FNRI holds seminar on malunggay PDF Print E-mail
Written by Charina A. Javier   
 

Ordinary backyard plants, like malunggay, can have an extraordinary role in health and well- being.


ilaga_da.jpg

Ms. Alicia Ilaga, Director of the Department of Agriculture (DA) Biotechnology Program Implementation Unit, called the malunggay as the “power gulay” in a seminar on malunggay as a functional food. The seminar was held at the FNRI Training Room last March 18, 2008.

 

Scientifically called Moringa oleifera, the malunggay is considered a “natural nutrition for the tropics” by the Church World Service and Educational Concerns for Hunger Organization because of the amazing benefits derived from its small leaves.

 

Dr. Ilaga cited that on a gram-per-gram basis, dried malunggay leaves contain seven times more vitamin C than oranges, four times more calcium and twice protein than milk, four times more vitamin A than carrots, thrice more potassium than bananas and three-quarters the iron of spinach. Five grams of malunggay leaves can contribute about 19.7 percent of the vitamin A requirement of a 1-3 year-old child, according to Dr. Maria Pura Rayco-Solon of the Nutrition Center of the Philippines (NCP).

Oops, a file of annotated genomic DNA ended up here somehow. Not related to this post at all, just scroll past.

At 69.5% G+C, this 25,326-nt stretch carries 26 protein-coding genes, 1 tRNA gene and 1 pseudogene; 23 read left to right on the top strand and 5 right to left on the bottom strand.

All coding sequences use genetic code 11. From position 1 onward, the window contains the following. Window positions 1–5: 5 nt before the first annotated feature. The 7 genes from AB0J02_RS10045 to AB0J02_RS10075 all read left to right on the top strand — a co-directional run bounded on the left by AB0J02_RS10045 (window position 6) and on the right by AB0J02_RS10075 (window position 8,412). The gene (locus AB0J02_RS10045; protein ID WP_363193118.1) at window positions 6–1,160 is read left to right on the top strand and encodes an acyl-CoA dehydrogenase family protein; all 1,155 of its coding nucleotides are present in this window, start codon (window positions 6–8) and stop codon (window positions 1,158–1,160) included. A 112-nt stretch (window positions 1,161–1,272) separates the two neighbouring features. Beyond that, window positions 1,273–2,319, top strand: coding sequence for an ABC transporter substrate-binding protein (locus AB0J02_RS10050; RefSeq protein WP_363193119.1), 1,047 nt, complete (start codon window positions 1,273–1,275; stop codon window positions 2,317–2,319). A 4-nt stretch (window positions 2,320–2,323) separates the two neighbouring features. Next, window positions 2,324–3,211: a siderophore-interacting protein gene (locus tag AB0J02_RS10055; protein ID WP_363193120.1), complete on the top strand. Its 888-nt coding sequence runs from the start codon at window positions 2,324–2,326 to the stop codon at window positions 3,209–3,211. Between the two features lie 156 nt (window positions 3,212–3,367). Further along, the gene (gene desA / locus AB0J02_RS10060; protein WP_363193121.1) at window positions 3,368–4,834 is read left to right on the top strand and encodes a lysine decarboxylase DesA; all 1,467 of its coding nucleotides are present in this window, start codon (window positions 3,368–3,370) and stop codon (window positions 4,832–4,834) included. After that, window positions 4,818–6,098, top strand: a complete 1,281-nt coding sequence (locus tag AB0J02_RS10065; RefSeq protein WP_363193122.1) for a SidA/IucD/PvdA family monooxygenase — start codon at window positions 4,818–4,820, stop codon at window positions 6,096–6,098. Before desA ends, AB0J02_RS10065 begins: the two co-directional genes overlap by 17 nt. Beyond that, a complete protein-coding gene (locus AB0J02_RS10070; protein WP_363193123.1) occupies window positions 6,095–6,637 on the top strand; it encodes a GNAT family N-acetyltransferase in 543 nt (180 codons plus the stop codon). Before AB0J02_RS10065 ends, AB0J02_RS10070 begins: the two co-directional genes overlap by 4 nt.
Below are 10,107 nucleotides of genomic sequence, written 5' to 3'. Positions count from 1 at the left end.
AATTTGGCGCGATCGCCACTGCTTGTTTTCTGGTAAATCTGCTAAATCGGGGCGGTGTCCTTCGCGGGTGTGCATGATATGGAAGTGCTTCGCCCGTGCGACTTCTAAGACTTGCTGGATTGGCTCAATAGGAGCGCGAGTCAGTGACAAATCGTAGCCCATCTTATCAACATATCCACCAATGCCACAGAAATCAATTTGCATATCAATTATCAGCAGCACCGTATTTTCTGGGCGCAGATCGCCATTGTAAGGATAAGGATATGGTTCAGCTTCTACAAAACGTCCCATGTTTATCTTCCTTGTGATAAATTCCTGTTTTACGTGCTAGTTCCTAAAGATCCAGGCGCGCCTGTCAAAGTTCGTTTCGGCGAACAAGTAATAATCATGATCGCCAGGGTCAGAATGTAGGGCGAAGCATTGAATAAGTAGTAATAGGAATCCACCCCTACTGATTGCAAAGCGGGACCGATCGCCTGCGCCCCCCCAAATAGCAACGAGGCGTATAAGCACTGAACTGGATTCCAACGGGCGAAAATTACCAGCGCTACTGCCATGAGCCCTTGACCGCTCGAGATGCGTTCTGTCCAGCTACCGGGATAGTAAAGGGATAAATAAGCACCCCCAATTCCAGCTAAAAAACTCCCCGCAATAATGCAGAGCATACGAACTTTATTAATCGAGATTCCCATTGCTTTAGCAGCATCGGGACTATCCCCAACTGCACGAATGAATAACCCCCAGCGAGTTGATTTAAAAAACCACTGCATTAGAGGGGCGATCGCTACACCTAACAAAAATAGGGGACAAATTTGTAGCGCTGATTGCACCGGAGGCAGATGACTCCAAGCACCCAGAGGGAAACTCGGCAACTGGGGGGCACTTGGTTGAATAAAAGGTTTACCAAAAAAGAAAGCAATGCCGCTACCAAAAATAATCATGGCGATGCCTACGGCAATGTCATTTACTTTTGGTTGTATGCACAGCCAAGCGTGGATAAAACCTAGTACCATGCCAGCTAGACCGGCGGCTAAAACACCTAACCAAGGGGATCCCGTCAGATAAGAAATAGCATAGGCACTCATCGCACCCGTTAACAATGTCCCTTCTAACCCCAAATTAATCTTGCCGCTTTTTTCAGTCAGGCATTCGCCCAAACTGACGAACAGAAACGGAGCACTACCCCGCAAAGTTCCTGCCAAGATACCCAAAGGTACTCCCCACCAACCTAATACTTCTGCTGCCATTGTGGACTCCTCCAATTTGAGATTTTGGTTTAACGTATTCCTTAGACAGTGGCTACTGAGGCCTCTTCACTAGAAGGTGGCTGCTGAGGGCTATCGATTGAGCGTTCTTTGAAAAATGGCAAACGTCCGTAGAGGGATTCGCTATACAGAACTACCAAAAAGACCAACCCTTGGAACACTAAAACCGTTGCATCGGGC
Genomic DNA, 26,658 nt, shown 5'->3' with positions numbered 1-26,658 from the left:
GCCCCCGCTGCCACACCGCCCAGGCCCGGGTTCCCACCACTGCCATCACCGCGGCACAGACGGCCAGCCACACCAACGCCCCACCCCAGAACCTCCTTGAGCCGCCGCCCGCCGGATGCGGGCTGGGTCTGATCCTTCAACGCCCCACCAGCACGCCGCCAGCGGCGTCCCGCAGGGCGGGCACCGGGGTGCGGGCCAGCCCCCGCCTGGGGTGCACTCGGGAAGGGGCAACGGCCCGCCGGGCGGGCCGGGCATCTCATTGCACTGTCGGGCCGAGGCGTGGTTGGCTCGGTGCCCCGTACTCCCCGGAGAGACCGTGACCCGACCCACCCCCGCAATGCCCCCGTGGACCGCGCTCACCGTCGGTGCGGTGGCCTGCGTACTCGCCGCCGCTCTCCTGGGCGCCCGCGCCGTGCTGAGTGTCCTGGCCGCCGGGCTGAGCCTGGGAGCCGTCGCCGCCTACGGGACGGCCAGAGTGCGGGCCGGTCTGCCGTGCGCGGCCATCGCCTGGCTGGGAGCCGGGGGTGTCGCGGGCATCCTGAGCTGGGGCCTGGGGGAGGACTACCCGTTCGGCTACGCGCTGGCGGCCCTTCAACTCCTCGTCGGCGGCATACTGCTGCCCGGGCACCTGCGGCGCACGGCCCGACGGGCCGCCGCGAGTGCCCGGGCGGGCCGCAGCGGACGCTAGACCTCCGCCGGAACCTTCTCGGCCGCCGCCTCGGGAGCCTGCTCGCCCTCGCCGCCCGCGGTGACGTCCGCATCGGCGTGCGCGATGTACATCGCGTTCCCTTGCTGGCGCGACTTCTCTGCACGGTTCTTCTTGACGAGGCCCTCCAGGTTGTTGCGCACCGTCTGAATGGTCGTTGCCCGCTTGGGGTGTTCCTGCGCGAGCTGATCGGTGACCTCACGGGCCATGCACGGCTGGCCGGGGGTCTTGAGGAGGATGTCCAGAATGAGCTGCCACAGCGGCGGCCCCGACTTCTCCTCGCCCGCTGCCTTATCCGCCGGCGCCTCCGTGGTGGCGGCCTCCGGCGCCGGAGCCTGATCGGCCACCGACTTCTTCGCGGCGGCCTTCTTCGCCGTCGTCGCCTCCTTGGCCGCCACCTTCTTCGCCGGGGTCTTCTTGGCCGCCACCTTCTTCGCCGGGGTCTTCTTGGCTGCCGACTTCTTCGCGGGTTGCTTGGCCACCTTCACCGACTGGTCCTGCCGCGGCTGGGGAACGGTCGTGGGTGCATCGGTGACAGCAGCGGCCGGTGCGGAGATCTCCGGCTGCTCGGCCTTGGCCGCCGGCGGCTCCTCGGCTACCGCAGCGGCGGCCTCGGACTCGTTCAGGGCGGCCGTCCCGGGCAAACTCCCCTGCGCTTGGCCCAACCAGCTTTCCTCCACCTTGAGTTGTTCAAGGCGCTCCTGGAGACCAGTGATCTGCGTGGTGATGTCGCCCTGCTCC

Prospectively, the malunggay leaves and seeds, particularly seed oil, are seen as promising in food and drink fortification and nutraceuticals. Moringa oil is 13 percent saturated fatty acid and 82 percent unsaturated fatty acid.

 

The malunggay can potentially aid in limiting the burden of chronic lifestyle diseases like cardiovascular diseases and hypertension. Dr. Trinidad P. Trinidad, Scientist II of the Department of Science and Technology (DOST) based at the FNRI, presented the research agenda for malunggay of the Technical Working Group on Functional Foods. Said research agenda include studies on the characterization of bioactive compounds, establishment of health benefits and safety, efficacy studies, product development and awareness.

 

Other areas of concern that may be incorporated in the research agenda include the identification of a suitable medium or vehicle to maximize the utilization of the ingredient and the choice of proper application of malunggay to be used.
 
 

Copyright © 2008 FNRI-DOST. All Rights Reserved.
  Updated  November 2014
 
DOST Compound, Bicutan, Taguig City
Tel. Nos. (02) 837-2934/837-3164
Best viewed in Mozilla Firefox browser